As the environmental and national security repercussions of the “age of oil” grow too large to discount, governments around the world face pressure to explore clean, affordable, and renewable energy sources. Unfortunately, no existing energy source can affordably and cleanly displace petroleum (the world's current leadings source of energy) at least given our current rates of consumption. Even if human ingenuity developed an ideal energy alternative in the coming years, ever-changing political, demographic, and geological conditions render impossible the ability to predict future energy crises—few could have predicted the climactic consequences of greenhouse gas emissions prior to the middle twentieth century, for example. “Solving” today’s energy crisis will require two important endeavors: 1) reducing total energy demand, and 2) building a low-impact, diverse, and resilient energy system.
Every energy source to which humanity has access poses some ecological, economic, and/or geopolitical cost. Deciding where to invest research and infrastructure is a matter of balancing these costs. First and foremost, however, solving our current energy crisis must involve investing in “nega-watts” (Hawken, Lovins, & Lovins, 2000), or increasing whole-system industrial efficiency, clever building design, urban development that reduces the need for automobile trips, improvements to the national energy grid, the localization of food systems, etc. Reducing the demand for energy will render feasible relatively clean energy sources that seem financially infeasible today.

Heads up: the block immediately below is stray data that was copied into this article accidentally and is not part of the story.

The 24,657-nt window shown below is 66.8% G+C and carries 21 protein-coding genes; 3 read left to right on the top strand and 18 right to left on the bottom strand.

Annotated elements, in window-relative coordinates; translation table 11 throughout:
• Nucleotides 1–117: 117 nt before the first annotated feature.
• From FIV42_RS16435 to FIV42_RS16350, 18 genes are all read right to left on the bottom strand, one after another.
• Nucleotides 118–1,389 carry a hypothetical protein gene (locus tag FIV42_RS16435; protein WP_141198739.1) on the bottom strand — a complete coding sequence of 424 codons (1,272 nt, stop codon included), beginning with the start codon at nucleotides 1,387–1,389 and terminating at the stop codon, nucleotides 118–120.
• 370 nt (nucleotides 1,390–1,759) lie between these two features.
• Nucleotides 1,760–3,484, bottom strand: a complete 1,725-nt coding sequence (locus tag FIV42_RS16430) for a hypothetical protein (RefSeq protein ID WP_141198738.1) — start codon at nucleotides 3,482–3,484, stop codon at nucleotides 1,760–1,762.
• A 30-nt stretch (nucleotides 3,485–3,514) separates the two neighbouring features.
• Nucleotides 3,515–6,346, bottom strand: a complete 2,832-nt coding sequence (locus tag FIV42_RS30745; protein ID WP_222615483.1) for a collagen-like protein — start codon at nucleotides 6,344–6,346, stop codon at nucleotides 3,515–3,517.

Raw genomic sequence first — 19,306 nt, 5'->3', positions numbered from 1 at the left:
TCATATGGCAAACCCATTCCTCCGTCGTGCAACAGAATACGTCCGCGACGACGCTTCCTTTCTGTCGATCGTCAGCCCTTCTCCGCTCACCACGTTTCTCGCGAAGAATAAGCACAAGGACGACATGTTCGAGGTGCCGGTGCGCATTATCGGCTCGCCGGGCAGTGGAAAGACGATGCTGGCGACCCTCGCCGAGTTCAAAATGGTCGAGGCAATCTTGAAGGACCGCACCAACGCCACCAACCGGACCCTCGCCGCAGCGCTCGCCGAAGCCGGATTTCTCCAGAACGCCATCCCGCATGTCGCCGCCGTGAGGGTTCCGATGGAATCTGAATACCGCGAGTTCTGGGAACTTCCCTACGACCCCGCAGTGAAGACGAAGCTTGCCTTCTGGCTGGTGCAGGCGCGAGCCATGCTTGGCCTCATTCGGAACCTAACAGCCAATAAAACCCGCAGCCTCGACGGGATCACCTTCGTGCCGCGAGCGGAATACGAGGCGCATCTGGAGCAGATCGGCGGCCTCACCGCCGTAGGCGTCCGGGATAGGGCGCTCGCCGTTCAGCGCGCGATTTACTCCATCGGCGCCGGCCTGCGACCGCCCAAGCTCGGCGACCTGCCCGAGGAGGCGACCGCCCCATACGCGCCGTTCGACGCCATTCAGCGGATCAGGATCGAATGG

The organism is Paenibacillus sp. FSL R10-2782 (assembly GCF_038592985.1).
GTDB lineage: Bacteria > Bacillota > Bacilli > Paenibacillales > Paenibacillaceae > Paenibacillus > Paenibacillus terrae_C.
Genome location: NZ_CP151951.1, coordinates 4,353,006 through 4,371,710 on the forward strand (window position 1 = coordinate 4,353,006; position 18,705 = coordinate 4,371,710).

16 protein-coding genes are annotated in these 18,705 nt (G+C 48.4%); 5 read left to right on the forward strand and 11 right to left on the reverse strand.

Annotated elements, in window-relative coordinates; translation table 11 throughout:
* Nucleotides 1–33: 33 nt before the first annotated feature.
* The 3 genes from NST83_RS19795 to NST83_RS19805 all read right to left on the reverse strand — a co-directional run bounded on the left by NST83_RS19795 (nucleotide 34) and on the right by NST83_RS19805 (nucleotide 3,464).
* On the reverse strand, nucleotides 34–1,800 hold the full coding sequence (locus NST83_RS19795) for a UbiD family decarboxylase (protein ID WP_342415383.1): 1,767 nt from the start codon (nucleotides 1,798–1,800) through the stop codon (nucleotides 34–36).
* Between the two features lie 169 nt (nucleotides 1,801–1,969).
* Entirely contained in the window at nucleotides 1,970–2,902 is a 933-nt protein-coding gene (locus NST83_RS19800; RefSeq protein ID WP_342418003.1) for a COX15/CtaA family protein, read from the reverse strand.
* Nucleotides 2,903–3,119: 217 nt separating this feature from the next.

By reducing the number of steps between direct sunshine and energy useful for human activity, energy media like solar photovoltaics, wind turbines, and ambient heat geothermal pumps yield relatively low environmental costs. Tidal energy, a product of centrifugal and gravitational shifts on our planet, can also deliver electricity at relatively low environmental costs. Our future energy systems should rely principally on these systems. Relying on these energy sources, however, requires a re-imagination of the energy grid and the scale at which most USA regions produce energy. Building a low-impact, diverse, and resilient energy system is impossible at current geographic scales. In addition to posing large security risks, large regional-scale coal, nuclear, and gas plants lose the vast majority of energy as heat through the walls of the facility and the transmission of electricity over long distances. We can capture this efficiency by localizing energy production at the neighborhood scale, and investing the difference in further research. By investing in energy research with the savings incurred through captured efficiency, we are more likely to avoid energy crises in the future. If we invest in constant research and infrastructure that is not cost prohibitive to clean, replace and/or upgrade, we will transition from a boom-and-bust energy economy to a resilient and responsive system of energy supply. Of course, solar, wind, ambient geothermal, and tidal energy present their own caveats. Each requires space, and may result in localized environmental problems. I am convinced, however, that relatively localized problems are more likely to be solved by concerned neighbors than are geographically diffuse dilemmas that fossil energy has caused.